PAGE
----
They were just scraps of paper – torn, irrelevant stained and crumpled. Their mere existence was of no value and so they found their way into the dumpster. But the story that was about to unfold began from these scraps of paper.
The first time I noticed this girl was when, accidentally, she bumped into me on the road. A few scraps of paper that she was holding in her hands scattered. Bending down to pick them up, very politely she said, “sorry didi, I did not see you coming”. I was stumped to hear her speak so clearly and fluently in English and she completely floored me with her good manners. Her worn out clothes mended in places could fool a person into believing that she was a poor girl with no education. In order to satisfy my curiosity about her, I invited her to my home.
Sitting down on the floor in my living room she told me about herself. “My name is Megha. I am 14 years old. My mother works as a maid and my father is a laborer. I have four other siblings and I am the youngest amongst them all. I went to school till the middle of class three but then had to drop out due to financial constraints. None of my brothers are educated, in fact, they work odd jobs to earn their livelihood.”
I could not contain my curiosity any further and asked her who taught her to speak such fluent English. Very calmly she replied, “Scraps of paper, thrown away by people just like you who found them of no value”. Adding to it, she said, “I collect all such torn pieces of papers and thrown away books, then I read them, what I don’t understand, I ask the aunty for whom my mother works. I have been teaching myself to read and write like this for the past five years. I really wanted to study and make a future for myself, but because we have no money, a school was out of the question.”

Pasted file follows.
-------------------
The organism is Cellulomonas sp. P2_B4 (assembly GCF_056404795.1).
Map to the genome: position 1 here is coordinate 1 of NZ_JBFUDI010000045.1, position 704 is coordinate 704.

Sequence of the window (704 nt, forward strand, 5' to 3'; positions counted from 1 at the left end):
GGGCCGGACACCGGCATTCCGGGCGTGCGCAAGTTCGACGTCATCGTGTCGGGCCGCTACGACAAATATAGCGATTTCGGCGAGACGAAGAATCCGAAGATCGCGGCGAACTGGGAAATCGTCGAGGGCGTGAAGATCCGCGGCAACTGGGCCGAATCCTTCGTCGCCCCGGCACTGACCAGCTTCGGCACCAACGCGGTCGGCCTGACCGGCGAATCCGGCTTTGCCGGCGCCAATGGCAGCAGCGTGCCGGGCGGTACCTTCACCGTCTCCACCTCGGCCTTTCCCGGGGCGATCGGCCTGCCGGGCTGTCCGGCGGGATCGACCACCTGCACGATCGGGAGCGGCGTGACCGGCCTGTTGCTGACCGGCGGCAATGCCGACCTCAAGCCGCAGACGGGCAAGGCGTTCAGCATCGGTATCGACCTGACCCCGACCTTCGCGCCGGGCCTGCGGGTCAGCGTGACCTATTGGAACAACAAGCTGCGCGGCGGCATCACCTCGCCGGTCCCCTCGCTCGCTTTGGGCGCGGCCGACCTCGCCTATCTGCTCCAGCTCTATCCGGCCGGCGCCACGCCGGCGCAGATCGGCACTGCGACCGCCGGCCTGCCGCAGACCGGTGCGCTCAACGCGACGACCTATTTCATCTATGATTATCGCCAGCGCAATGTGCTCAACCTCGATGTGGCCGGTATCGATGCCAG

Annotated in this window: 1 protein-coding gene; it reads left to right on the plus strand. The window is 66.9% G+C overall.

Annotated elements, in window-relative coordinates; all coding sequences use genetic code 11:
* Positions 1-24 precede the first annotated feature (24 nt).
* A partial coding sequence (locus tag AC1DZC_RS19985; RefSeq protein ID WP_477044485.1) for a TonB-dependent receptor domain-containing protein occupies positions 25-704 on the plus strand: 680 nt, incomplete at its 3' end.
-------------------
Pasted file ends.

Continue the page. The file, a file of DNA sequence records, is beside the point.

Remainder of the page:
Hearing her story I was determined to help. So, I got second-hand school books for her from class three onwards and made her appear for exams privately. I would help her study whenever I could. Her diligence and passion for studying were exemplary. She would study at all odd hours, all the while cooking and cleaning for her own family, but would never complain.
Today she has a major in “Business Studies” and holds a very good job. Her days of poverty are well behind and her parents are proud of her achievements. Her only regret is that she failed to inspire her brothers to complete their studies.
Whatever said and done, today I value every scrap of paper. Instead of throwing away a book or copy, I donate it to schools and NGO’s who work towards promoting education amongst the poor. After all, scraps of paper can change a life – therefore something of so much value can never be useless.
P.S. This is a work of fiction but the lesson is really important. Please don’t throw away any books ever instead donate them. They can bring a big change in somebody’s life.